DT: The cool thing for me as the father of two boys is that I can someday look at those guys and say “if there’s something in your life that you really want to do, and you have the ability to, through hard work and luck and people helping you out, you can make that happen.” That’s been the neat thing for me with ESPN so far, just sharing and talking about it with my parents. You set these goals when you’re younger, and to see one of them come to fruition on a personal level is really cool. It’s not just a job for me. This is something I’ve always kinda had my eye on. I never knew what I would ever do at ESPN someday; I just knew that I always wanted to be around people who were excellent in their field. I knew from a young age that I would love to do that someday. This is definitely a dream come true for me.

RTC: Let’s move into some scouting questions.  Everyone has predictions from their career they’re proud of and a few they’re not quite as ready to shout from the hilltops. What are some of your most notable ones both ways?

DT: Great question. I was very excited the first time I saw Chris Paul, and I was happy to be one of the first people who spearheaded that charge. That worked out really well for me. You know, recently a couple of years ago we had DeJuan Blair in the top twenty, and the reason why I ranked Blair in the top twenty was because six or seven years before that I totally whiffed on Emeka Okafor by ranking him in the 80s. I was bound and determined that if a guy averaged as many rebounds as Blair did to not make the same mistake that we made with Okafor. I screwed up with Okafor but I’d like to think I learned something from it. Some others — I’ll never forget the day I saw Adam Morrison go for 30+ in a packed gym in Las Vegas, and I totally whiffed on that one. I learned a lot from the evaluation of Stephen Curry. I watched him all through high school. I evaluated him as a low-major player, a mid-major player, and at the end of his HS career, I rated him the highest level mid-major player possible. But if I could have stuck him into the top 100, that would probably be one of my bigger regrets in not doing so. My real job is to learn from all these mistakes and try to avoid them [in the future]. You see a situation like Emeka Okafor – he averaged 18-19 RPG in high school – that is a freaky number, to be frank. Then to see Blair come around and be that same kind of a rebounding force… they’re two different players, but although we screwed up Okafor it taught me a little more on the back end with Blair. When you see a guy with such a freakish skill set and such a knack for doing something extraordinary, your radar definitely goes up.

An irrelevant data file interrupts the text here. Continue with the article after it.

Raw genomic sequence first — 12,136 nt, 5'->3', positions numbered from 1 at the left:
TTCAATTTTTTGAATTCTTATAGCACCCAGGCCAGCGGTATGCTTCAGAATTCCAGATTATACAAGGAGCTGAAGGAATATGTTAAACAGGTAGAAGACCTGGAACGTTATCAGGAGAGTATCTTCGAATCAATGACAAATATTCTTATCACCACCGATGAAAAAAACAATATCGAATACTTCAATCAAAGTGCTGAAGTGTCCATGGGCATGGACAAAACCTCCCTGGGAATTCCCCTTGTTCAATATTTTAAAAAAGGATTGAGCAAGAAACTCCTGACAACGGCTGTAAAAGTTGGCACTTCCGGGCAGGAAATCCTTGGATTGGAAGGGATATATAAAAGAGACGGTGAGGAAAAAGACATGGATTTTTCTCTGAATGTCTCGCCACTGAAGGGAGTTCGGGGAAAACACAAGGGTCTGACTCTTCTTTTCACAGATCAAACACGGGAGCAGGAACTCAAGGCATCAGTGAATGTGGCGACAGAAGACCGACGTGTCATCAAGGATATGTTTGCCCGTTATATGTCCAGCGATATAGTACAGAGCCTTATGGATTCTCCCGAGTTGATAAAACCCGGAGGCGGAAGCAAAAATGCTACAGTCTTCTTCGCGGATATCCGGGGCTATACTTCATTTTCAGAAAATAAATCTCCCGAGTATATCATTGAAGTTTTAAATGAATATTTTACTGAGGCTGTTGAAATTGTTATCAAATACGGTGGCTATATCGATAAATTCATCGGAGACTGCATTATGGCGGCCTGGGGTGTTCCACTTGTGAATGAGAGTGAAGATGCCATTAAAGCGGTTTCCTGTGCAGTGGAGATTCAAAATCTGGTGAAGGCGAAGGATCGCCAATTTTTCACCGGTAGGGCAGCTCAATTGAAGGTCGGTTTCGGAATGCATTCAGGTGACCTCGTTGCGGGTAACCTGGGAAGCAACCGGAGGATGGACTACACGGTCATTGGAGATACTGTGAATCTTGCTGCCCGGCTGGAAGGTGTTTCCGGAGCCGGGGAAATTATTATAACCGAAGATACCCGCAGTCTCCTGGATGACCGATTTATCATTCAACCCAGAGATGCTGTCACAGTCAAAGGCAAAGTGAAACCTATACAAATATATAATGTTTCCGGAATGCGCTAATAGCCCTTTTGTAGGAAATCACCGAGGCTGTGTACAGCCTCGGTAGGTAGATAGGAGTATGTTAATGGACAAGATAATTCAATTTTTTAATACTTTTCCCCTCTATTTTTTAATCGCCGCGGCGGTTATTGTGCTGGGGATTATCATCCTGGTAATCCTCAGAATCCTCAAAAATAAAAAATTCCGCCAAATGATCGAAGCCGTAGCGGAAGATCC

Telep Was Onto Chris Paul Before Anybody Else